But in a way, she owed that sad incident the opportunity to meet the only man she had ever loved and would love for the rest of her life, her beloved William. He was not only handsome, intelligent, and kind, but he was also hard-working and honorable. Unfortunately, she hadn't heard from him in over six months, and she cried every night, praying that wherever he was, he was well.

The last information she had about him was that he would do some business in the north, and she knew how dangerous the routes could be for a man who did not have the means to pay for protection and had to travel with goods and money.

But also, she was not that naive. She had often reflected and was aware that there were only two possibilities for his mysterious disappearance, and both of them broke her heart. The first was that he had a fatal accident and could not return as promised. The second was that he only played with her feelings and love, which was why he never returned.

Every day she waited for Uncle Archibald's letter in which she would confirm one of her two suspicions, but she was still waiting. For that reason, she lived in permanent anguish, with her heart broken but full of hope at the same time.

Elizabeth wiped away the tears when she saw Netherfield in front of her. "My dear Jane, at least I know you are happy." And she kept walking, thinking about anything but her problems.


Mr. Darcy got up early and went for a ride. A few weeks ago, the doctor had allowed him to ride again. The blow in his head had been severe enough to lose all memory of the last year of his life. Although he dreamed of that female voice and a small house with yellow walls every night, he couldn't understand if they were experiences of those twelve months that he didn't remember or just part of his imagination.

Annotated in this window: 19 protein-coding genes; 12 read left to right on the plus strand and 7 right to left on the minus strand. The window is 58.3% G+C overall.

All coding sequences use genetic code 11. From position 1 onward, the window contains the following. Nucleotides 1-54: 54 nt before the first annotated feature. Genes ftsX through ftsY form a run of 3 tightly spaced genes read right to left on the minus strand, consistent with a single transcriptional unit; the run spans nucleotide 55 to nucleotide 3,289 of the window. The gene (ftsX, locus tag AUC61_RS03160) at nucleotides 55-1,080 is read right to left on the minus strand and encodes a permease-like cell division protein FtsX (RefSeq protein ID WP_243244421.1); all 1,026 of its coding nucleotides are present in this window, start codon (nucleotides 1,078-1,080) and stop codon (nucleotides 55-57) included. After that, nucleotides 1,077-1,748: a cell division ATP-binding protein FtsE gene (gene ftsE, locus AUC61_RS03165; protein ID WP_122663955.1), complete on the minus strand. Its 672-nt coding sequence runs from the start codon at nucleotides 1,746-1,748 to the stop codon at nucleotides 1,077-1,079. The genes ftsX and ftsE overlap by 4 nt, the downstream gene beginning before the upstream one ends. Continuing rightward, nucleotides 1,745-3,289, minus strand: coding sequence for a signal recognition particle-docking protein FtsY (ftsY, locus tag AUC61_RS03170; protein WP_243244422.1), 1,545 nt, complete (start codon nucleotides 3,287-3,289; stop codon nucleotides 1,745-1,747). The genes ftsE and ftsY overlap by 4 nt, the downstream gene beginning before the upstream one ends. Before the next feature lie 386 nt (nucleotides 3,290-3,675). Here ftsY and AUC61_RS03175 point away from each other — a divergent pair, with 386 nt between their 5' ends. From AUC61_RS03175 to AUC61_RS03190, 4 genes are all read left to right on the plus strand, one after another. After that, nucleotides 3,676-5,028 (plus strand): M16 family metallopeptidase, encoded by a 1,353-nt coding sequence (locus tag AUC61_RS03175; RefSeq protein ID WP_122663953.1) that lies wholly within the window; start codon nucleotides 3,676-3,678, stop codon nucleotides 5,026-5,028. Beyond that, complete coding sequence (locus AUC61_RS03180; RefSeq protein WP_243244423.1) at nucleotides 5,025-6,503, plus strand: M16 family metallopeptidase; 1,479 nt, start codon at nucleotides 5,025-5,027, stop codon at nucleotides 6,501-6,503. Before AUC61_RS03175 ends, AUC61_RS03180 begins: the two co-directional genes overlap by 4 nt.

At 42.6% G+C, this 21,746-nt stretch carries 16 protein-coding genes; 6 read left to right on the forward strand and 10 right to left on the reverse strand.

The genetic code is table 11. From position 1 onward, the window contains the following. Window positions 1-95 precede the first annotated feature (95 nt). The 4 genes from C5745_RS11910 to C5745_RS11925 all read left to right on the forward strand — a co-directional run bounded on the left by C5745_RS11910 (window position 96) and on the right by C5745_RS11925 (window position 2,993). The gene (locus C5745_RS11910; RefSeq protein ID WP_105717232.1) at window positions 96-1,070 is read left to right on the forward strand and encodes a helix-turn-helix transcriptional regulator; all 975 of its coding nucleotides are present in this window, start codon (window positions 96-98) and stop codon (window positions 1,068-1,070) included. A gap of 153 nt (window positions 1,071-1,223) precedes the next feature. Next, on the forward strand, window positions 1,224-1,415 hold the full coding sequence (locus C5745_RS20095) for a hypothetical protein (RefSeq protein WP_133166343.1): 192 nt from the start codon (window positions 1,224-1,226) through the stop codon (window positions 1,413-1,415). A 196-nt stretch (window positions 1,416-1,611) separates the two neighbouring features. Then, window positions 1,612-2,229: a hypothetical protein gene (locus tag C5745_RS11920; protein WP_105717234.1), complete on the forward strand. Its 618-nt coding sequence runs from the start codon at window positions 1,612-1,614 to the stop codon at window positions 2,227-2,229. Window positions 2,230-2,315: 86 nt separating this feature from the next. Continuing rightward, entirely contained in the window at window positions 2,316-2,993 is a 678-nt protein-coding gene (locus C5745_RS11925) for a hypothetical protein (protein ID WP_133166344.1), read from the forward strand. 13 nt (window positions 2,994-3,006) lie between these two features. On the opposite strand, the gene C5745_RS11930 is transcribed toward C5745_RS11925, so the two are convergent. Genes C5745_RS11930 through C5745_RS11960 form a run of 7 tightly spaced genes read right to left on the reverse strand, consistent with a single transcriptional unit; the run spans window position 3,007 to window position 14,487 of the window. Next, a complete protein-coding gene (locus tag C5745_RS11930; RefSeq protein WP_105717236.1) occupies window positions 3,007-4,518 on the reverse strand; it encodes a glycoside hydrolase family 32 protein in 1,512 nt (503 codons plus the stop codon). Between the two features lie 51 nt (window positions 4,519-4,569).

His cousin and his sister told him that his life during that time had been as usual, and they didn't remember anything in particular, which confused him even more.

The ride helped clear his mind. The only people who knew about his memory loss were Richard and Dr. Davis. Richard had told him the most important things that happened in their family and the world, and he had managed to catch up on many things related to Pemberley and his business.

When he returned from the ride, he couldn't have breakfast alone with his friend as he wanted because Caroline woke up early to accompany them. So, he could not talk privately with Mr. Bingley and ask more personal questions about his recent life.

After breakfast, they went to the drawing room to continue conversing. Louisa and Caroline joined them so they could question Mr. Darcy and learn more about the accident that had kept him out of society for a while.

"You don't know how happy I am to see you so well, Mr. Darcy," Caroline said coquettishly. She was happy to see that the man of her dreams was still just as handsome and distinguished, although a little thinner and somewhat gaunt. But nothing that time could not fix. Before that, she worried that perhaps the accident had disfigured his future husband's appearance. She still would have married him, but she would not have enjoyed her married life as much as she had always dreamed.